The one feature that the iPhone5 has that makes me think about getting it is support for 1,800MHz. This is a massive coup for EE (eh?). We don’t have a real list of LTE alternative handsets yet. All the main manufacturers are on the list. I don’t want two S3s (my current phone is an S3 on O2) and I don’t see a compelling enough reason to go Lumia.
My attitude to Lumia might change when Windows8 is properly launched but for the moment it aint. So it looks like iPhone5 then.
I’m not totally convinced. Do I really want to toss my principles aside for the sake of using a LTE service that won’t work in my home town using a handset that won’t roam on any other network?
I was back in my London pied a terre garret last week – the Kings Cross Traveloge (header photo is view from my room lifted from their promotional literature). I was heading out to dinner for the evening but hooked up to the O2 LTE trial service to finish off some stuff.
I was getting 15Mbps down which was good. Seeing as I was going to be out all evening I decided to run a usage test based on 5 video streams. I loaded 3 iPlayer and 2 ITV streams (for a bit of variety – no other reason though I’d consider myself more of a BBC man than ITV – it’s Blue Peter versus Magpie for those of a certain age) and watched the usage grow.
The screenshot below is at the beginning. I’d been online for 39 mins and in that time downloaded 135MB.
Ever wondered how they go about deciding where to put a new cellular base station? It’s a fairly complicated process. It’s also very much site specific, awkward locations, landlords, etc. but as an average the following table is a fair reflection of the effort (source Accelera Mobile Broadband with some O2 validation).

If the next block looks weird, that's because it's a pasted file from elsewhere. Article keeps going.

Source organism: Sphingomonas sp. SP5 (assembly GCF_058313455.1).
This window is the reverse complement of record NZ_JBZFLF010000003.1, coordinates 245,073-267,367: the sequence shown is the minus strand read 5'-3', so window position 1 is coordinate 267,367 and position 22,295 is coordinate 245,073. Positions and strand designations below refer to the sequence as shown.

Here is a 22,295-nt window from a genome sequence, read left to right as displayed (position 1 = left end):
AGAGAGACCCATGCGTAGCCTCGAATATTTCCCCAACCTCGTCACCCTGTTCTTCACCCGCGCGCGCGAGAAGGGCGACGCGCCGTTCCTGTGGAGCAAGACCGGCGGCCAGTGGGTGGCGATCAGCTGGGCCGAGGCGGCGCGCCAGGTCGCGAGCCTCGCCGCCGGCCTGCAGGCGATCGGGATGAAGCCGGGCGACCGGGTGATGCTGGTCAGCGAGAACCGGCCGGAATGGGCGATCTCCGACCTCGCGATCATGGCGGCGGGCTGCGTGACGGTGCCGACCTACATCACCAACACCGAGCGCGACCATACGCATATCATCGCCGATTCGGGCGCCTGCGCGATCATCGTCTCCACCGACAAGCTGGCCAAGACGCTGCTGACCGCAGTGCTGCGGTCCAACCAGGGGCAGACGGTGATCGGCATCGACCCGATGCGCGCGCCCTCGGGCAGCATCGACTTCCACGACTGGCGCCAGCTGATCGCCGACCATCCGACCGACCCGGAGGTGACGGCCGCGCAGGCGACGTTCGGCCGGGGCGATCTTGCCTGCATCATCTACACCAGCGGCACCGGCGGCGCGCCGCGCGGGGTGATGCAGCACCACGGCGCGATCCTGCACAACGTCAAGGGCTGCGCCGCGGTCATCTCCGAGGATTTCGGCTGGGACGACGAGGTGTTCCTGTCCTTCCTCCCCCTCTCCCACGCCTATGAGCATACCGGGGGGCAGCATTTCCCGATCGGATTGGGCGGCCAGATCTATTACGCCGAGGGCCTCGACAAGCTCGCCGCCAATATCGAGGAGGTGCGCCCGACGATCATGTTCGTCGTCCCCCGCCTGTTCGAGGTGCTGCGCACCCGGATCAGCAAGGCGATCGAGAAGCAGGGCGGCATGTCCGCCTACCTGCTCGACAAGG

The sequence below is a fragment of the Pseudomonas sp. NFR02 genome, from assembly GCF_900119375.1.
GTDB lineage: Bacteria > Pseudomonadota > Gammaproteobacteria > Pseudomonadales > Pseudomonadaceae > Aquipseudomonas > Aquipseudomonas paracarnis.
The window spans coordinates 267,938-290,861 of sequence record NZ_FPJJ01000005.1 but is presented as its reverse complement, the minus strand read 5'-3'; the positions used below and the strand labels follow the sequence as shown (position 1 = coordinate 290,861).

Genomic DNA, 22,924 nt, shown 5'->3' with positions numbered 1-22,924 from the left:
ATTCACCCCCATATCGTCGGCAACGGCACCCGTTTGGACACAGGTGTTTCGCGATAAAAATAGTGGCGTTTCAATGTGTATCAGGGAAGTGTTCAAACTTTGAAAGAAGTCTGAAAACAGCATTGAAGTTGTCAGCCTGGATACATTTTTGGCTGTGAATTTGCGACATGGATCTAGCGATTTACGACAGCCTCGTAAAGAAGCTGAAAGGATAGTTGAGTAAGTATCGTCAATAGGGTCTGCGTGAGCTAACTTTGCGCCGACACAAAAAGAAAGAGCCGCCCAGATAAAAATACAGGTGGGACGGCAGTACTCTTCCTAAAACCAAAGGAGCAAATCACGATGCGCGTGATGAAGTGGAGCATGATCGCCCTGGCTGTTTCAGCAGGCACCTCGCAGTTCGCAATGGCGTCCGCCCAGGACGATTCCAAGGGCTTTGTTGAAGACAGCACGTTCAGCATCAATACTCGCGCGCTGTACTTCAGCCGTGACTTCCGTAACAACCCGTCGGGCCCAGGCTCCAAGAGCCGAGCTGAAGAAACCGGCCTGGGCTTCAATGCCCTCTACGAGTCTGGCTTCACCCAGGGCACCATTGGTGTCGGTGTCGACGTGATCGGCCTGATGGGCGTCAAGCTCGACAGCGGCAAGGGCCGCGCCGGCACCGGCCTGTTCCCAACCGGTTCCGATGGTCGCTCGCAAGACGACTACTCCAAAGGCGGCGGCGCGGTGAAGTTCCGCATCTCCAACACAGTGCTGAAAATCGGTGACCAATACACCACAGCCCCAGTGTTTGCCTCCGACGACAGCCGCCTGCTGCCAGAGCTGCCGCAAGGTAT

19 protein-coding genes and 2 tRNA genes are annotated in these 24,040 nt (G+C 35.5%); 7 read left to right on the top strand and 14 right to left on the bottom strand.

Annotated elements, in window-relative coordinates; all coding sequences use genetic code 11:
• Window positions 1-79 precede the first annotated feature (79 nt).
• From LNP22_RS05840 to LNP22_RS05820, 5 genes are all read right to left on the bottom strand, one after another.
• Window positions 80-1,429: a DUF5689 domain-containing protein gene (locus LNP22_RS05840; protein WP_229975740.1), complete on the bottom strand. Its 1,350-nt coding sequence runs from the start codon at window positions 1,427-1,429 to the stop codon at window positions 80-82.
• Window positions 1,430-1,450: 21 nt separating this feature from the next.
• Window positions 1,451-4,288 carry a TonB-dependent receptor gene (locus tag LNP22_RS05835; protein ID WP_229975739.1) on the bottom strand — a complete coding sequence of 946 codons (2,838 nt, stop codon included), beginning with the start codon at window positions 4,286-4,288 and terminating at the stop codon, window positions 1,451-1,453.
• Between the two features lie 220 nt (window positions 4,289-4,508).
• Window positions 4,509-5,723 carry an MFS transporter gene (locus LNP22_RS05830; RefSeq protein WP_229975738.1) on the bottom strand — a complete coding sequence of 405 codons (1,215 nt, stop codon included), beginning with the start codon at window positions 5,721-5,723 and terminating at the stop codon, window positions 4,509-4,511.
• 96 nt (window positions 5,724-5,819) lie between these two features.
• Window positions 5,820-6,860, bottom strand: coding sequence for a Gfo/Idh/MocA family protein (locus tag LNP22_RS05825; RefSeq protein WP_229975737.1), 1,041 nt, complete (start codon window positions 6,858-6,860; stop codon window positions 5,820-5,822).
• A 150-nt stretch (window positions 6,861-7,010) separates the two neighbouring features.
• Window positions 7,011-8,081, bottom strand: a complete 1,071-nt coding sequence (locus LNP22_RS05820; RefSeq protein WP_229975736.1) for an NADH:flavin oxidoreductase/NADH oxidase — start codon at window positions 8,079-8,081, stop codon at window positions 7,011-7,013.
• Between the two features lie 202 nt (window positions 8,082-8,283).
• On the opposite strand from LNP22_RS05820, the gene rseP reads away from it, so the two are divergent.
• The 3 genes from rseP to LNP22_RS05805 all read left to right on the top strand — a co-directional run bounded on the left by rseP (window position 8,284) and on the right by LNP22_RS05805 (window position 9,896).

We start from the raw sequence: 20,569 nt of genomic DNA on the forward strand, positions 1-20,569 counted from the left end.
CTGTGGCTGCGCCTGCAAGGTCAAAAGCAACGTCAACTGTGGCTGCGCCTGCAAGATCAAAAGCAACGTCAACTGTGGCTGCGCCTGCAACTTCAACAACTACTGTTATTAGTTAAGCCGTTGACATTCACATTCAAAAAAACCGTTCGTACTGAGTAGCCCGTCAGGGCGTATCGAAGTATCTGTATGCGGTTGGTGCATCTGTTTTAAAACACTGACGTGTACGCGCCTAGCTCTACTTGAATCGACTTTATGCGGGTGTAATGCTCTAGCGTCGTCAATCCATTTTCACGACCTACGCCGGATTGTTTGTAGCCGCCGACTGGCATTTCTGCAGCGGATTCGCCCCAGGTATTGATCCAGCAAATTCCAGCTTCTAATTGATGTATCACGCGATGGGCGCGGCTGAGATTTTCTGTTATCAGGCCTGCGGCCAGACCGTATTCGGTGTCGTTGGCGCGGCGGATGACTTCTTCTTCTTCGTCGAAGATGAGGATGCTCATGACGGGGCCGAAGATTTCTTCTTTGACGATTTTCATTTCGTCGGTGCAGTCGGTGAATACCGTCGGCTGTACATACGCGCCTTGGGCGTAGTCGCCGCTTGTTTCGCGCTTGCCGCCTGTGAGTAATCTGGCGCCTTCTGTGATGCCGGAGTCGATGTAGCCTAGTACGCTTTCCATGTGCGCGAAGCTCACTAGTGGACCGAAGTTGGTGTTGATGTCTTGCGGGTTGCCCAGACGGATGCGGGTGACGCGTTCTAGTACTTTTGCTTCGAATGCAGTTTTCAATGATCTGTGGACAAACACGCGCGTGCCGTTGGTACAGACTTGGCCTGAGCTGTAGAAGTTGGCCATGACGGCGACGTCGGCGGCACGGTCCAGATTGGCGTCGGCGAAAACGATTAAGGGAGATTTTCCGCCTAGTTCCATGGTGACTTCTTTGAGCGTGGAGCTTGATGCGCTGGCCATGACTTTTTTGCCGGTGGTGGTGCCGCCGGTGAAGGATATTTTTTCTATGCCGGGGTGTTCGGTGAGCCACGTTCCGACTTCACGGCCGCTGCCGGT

New site verification
On site visit: site details verification
On site visit: RF survey
New site RF plan
Neighbours, frequency, preamble/scrambling code plan
Interference analyses on surrounding sites
Implementation on new node(s)
Field measurements and verification
7.5 man days
Now just imagine the urban 4G/LTE scenario we have been discussing, where there are ten times as many small cells as in the existing macrocell model. Research org ABI has forecast that there will be 5 million small cells by 2015.
That’s a lot of site surveys using the traditional model. A lot of man days. The only sensible answer is to deploy Self Organising Network. SONs seem to have some way to go before they are mature enough for full scale deployment but there is time, in the UK at least.
A SON has, in theory all the features you might expect from the name. Cells should self-configure, regularly self-optimize parameters and algorithmic behaviour in response to observed changes in network performance and atmospheric conditions. Self-healing mechanisms can be triggered to temporarily compensate for a detected equipment outage whilst waiting for a permanent fix. Nirvana really – plug and play. As we have already found out in the lamp post story plug and play is probably some time away but it will come.
Ever thought about where to site your mobile data connectivity service? I have to admit I’ve not spent much time on it myself. I’d probably come up with a topographical map of where I was providing the service and plan a series of base stations to give me optimum coverage – most bang for my buck. Nothing new really.